In some cases, Wisconsin law allows for the recovery of punitive damages. These damages are intended to punish the insurer for its egregious conduct and deter similar behavior in the future. The presence of punitive damages can significantly impact the overall value of your claim. Although punitive damages are available, they are rare. Punitive damages are only awarded where the insurance company has acted with (1) evil intent, ill-will, or malice deserving of punishment; (2) wanton disregard of duty; or (3) gross or outrageous conduct.

Considerations that may factor into an Award of Bad Faith Damages:

The strength of your evidence is crucial in establishing the insurer’s bad faith. Clear documentation of communications, procedures, and relevant evidence strengthens your case, enhancing its overall value.

Duration of the Bad Faith Conduct:

The length of time the insurance company engaged in bad faith practices can impact the claim’s value. Prolonged or repeated instances of wrongful conduct may lead to a higher valuation.

Case Study:

In  Miller v. Safeco Insurance Company, a case where Anthony Murdock second-chaired the trial and was responsible for all the briefing, the court awarded bad faith damages. Miller provides a good overview of the types of damages that may be recovered.

 In Miller, the insureds established that Safeco improperly failed to provide coverage for the loss of their home. At trial, we established that Safeco’s coverage denial was in bad faith. The Miller court then concluded that the following damages were proximately related to Safeco’s failure to provide coverage:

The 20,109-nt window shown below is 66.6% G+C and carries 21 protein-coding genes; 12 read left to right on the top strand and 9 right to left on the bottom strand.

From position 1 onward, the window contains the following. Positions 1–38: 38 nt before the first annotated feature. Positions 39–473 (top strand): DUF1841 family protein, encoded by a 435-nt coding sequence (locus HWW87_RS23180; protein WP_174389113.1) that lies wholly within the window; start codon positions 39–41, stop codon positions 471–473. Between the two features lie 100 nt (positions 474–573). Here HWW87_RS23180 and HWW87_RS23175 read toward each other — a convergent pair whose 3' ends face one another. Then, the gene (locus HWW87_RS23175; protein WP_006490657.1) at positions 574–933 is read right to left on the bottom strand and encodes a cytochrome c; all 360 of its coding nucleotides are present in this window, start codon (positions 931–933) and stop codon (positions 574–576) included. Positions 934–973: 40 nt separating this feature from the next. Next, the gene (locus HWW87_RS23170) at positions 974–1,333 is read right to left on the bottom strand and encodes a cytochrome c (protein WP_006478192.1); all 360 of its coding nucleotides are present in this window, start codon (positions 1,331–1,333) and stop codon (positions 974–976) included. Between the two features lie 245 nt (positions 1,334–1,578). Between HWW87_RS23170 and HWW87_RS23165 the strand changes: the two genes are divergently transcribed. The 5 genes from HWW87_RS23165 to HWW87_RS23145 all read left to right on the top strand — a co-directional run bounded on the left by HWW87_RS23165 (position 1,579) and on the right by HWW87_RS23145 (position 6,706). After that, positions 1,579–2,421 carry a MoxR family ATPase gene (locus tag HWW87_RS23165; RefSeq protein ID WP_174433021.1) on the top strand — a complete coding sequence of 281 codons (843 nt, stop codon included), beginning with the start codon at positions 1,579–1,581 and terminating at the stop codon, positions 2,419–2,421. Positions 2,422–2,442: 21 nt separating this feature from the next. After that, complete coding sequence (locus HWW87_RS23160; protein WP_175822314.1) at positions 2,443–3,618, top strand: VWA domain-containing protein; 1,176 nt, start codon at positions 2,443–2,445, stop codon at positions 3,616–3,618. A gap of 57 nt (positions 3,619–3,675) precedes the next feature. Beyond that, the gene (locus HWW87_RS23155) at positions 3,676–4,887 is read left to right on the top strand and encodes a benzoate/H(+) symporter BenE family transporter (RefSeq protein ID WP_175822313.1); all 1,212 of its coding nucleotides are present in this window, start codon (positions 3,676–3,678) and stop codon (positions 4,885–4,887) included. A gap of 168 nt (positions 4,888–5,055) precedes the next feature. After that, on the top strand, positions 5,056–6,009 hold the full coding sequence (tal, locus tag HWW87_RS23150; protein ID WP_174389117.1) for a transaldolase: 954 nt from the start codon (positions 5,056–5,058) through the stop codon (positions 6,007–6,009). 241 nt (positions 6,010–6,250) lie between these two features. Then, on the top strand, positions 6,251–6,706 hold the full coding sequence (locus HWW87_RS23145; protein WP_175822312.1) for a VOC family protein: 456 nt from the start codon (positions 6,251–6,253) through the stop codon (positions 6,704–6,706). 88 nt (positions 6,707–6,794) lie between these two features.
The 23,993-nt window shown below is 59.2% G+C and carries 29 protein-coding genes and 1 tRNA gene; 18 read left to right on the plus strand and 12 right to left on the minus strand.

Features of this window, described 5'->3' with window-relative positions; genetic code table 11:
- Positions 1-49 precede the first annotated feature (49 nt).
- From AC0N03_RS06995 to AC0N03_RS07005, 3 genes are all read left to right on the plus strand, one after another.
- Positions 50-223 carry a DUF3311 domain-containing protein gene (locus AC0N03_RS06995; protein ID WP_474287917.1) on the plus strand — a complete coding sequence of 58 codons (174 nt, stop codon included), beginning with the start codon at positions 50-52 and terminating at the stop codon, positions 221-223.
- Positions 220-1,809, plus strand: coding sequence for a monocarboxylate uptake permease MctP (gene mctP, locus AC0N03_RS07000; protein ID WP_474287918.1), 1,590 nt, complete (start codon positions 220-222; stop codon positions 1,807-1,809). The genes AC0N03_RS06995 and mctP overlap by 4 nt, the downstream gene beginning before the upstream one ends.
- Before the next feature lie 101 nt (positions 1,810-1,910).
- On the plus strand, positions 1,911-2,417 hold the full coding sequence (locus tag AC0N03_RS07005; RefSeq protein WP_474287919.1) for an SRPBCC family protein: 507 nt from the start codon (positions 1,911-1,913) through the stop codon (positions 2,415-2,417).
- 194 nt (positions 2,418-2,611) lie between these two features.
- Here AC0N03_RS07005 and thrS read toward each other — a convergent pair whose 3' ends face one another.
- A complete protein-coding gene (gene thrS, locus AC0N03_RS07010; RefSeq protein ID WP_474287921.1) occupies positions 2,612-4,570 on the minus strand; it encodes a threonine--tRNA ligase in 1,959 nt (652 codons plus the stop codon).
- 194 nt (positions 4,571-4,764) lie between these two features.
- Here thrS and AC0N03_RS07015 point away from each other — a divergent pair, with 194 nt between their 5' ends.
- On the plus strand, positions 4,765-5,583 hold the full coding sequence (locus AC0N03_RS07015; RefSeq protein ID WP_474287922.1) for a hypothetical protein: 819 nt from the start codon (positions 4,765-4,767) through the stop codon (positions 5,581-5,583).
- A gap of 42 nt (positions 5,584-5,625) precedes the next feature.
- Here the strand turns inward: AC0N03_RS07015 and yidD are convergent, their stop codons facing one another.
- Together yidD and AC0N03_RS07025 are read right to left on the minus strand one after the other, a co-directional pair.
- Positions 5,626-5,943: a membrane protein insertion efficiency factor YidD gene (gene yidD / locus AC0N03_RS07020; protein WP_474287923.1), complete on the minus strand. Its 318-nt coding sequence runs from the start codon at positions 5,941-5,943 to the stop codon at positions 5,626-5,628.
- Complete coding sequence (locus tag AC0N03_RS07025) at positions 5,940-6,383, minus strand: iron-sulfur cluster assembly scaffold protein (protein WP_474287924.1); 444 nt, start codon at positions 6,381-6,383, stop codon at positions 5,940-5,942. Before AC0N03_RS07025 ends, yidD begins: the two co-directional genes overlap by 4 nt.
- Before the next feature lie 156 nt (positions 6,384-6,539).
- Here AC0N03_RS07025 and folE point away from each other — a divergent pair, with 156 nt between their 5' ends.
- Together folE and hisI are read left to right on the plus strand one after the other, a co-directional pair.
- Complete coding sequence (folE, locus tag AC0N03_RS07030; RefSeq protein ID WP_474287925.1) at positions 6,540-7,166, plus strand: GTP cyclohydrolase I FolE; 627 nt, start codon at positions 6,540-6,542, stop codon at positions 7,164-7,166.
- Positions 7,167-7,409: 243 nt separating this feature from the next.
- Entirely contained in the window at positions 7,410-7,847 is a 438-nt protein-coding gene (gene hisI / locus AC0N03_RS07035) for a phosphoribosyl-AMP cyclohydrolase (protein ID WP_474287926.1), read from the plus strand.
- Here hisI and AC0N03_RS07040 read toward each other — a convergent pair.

As a result of Safeco’s bad faith, the Millers were forced to maintain two residences and incur some duplicate costs. Safeco does not contest that some of these costs were incurred, including costs incurred in duplicate tax payments ($11,609.91), duplicate water and sewer payments ($1,494.97), duplicate electrical and gas payments ($2,997.32), and attorneys’ fees and expenses in the present action ($213,602.39, subject to supplementation). I find that these additional costs, totaling $229,704.59, were proximately caused by Safeco’s bad faith and they will, therefore, be awarded to the plaintiffs, subject to the Millers’ supplementation of attorneys’ fees and expenses. The Millers were also awarded the additional interest on their mortgage( $68,181.52) and the costs for attempts to mitigate the loss before they determined that it was a total loss. ($3,000).

Miller v. Safeco Ins. Co. of Am., 761 F. Supp. 2d 813, 827 (E.D. Wis. 2010)

            The Court concluded; however, that other damages such as the loss of the sale of the Miller’s prior residence were not proximately caused by Safeco’s bad faith because there wasn’t sufficient evidence that the Millers would have sold the house. The Court noted that the Millers had rejected two offers. Although the availability of potential bad faith damages is broad, the damages must be caused by the bad faith denial. The damages must be actual rather than speculative.

Conclusion:

Wisconsin law guides bad faith claims. Your claim’s worth depends on the unique facts of your case. Murdock Law can help you navigate complexities and seek fair compensation for your denied or underpaid insurance claim. If you’ve faced insurance bad faith in Wisconsin, understand your rights. Contact us to obtain the compensation you deserve.